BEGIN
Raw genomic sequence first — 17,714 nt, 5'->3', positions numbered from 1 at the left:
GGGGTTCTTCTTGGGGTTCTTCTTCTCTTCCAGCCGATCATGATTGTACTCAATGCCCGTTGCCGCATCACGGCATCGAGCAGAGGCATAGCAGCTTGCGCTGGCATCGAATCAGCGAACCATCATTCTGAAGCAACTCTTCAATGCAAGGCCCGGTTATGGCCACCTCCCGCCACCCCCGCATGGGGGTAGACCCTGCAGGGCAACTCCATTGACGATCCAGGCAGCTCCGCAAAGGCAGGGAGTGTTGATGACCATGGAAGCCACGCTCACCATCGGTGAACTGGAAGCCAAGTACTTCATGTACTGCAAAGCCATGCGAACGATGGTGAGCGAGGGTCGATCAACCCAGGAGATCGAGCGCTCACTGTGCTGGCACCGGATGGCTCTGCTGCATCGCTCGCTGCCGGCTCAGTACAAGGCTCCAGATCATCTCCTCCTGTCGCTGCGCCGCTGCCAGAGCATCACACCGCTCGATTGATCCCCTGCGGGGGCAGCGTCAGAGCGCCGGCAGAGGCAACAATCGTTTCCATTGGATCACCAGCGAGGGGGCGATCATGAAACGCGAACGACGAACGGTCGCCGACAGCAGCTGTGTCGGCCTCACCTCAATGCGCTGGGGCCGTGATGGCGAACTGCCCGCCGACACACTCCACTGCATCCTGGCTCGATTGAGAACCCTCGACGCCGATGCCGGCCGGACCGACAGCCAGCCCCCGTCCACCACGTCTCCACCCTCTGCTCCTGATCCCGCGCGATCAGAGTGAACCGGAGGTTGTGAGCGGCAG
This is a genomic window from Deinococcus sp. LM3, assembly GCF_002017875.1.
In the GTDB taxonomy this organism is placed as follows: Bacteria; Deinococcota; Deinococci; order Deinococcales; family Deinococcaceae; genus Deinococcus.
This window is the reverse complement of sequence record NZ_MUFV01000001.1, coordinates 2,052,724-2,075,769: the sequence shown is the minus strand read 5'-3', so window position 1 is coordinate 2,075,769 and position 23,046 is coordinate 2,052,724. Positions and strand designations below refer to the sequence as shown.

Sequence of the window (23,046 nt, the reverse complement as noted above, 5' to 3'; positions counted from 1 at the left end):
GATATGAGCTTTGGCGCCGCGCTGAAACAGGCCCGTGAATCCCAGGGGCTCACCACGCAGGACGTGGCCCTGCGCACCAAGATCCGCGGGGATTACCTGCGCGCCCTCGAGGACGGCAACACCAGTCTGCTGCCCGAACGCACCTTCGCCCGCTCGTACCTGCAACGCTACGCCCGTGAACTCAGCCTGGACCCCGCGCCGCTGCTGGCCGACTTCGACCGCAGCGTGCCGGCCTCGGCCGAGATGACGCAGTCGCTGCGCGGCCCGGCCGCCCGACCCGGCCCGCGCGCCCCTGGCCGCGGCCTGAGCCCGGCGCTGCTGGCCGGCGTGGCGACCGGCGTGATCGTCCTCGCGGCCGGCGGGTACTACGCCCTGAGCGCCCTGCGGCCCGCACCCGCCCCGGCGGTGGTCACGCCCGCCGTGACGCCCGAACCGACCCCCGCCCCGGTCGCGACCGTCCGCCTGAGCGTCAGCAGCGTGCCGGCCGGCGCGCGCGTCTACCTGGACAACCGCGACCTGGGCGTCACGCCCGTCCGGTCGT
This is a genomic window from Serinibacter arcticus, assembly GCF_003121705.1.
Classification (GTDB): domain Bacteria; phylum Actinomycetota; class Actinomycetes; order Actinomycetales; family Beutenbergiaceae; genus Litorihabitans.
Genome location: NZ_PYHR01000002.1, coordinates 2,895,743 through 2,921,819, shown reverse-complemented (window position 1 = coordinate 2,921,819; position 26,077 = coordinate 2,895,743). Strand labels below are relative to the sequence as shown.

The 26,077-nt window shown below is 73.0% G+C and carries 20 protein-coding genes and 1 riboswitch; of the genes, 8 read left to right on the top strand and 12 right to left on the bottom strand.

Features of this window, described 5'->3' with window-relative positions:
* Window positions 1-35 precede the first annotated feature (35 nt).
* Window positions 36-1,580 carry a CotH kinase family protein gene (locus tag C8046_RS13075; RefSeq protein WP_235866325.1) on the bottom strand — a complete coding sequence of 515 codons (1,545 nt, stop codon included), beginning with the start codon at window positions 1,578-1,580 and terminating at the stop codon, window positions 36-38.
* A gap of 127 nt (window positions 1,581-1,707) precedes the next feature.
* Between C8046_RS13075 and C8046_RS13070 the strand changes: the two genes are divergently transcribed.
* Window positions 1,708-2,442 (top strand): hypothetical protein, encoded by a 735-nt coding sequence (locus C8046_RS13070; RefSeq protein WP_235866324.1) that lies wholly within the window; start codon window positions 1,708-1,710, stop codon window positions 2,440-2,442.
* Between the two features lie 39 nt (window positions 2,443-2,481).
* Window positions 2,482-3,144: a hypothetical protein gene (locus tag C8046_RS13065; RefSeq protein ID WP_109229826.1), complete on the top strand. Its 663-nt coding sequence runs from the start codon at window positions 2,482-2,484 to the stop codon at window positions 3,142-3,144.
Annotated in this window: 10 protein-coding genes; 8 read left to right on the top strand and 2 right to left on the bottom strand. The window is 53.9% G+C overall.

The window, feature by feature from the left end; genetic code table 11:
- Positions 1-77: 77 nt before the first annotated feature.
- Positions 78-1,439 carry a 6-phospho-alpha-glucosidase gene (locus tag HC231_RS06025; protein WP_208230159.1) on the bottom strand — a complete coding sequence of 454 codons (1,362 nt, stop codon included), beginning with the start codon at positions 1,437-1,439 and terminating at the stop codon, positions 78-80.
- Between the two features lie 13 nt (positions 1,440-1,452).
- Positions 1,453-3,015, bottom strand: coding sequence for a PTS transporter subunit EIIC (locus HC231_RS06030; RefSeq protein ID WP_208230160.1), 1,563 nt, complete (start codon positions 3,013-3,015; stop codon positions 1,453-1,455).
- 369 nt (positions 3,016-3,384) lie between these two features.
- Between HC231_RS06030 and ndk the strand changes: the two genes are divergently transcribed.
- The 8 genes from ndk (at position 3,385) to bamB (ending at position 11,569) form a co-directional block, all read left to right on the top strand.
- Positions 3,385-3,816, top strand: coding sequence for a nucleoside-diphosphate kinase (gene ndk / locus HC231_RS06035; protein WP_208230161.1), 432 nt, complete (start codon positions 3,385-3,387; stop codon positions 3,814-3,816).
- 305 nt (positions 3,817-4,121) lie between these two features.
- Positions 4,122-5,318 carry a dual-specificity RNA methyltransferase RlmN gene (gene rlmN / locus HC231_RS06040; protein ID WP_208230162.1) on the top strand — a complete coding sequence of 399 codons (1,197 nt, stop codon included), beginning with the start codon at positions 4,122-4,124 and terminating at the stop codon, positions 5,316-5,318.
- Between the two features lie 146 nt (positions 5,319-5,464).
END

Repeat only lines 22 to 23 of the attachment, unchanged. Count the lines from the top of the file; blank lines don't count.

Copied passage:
- Positions 1-77: 77 nt before the first annotated feature.
- Positions 78-1,439 carry a 6-phospho-alpha-glucosidase gene (locus tag HC231_RS06025; protein WP_208230159.1) on the bottom strand — a complete coding sequence of 454 codons (1,362 nt, stop codon included), beginning with the start codon at positions 1,437-1,439 and terminating at the stop codon, positions 78-80.